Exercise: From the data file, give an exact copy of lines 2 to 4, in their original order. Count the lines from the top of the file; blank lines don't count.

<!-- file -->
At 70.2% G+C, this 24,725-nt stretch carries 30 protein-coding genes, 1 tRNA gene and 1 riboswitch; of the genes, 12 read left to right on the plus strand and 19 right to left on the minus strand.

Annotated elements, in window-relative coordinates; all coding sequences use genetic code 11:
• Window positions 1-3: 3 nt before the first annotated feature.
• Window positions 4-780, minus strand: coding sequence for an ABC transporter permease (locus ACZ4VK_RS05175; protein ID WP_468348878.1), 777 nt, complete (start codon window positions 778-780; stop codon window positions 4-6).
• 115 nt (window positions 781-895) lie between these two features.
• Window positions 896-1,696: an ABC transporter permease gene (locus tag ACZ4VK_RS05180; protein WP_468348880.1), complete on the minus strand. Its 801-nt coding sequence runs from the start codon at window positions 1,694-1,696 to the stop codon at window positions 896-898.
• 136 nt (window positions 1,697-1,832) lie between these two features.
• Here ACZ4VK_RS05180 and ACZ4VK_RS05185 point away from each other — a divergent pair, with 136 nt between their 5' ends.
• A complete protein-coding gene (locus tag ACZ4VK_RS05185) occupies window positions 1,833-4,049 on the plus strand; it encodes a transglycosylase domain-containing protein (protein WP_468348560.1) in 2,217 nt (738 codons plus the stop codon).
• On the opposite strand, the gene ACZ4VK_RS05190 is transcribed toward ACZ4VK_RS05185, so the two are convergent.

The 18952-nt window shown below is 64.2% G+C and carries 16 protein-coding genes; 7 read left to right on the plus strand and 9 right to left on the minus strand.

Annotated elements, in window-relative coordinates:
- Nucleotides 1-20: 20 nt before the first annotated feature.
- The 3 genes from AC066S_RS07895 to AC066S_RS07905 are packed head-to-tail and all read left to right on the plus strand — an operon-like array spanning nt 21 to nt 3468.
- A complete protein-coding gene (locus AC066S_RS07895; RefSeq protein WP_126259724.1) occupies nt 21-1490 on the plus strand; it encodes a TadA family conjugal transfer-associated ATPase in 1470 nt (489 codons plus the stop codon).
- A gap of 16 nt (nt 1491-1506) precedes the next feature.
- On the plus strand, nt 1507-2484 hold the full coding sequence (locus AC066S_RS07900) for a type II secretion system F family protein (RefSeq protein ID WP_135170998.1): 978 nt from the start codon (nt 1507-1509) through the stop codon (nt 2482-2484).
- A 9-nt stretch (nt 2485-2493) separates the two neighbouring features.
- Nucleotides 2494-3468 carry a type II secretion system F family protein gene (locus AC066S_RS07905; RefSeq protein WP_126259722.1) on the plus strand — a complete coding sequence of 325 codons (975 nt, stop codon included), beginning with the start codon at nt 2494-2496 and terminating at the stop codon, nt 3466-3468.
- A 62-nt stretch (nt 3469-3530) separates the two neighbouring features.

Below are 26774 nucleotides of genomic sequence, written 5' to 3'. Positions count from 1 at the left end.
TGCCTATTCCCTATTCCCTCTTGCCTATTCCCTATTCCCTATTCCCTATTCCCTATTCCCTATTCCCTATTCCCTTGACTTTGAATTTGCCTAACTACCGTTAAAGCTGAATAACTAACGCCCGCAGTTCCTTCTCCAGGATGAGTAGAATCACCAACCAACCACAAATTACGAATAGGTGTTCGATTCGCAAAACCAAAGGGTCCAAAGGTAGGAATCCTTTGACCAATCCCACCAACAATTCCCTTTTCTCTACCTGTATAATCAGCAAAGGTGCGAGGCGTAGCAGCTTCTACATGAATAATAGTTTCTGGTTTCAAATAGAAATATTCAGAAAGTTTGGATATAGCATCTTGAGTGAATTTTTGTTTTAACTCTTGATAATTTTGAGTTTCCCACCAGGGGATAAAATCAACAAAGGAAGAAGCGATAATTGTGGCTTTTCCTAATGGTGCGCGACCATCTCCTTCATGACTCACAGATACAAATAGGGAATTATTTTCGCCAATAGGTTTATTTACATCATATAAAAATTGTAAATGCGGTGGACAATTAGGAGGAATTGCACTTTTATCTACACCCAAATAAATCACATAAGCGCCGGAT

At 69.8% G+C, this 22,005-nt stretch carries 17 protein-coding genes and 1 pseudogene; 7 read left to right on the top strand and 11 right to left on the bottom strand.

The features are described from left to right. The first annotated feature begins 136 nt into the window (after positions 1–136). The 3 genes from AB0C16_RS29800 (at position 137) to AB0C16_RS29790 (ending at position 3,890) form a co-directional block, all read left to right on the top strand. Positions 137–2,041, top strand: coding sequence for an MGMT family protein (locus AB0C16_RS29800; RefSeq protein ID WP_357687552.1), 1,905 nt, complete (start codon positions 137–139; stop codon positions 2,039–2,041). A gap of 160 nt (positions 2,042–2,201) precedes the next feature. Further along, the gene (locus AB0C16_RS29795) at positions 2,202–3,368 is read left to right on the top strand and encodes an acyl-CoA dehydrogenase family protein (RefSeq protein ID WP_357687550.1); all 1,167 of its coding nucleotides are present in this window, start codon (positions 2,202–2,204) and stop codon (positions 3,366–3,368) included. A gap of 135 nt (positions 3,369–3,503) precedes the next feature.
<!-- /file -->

Annotated elements, in window-relative coordinates; all coding sequences use genetic code 11:
• Window positions 1-3: 3 nt before the first annotated feature.
• Window positions 4-780, minus strand: coding sequence for an ABC transporter permease (locus ACZ4VK_RS05175; protein ID WP_468348878.1), 777 nt, complete (start codon window positions 778-780; stop codon window positions 4-6).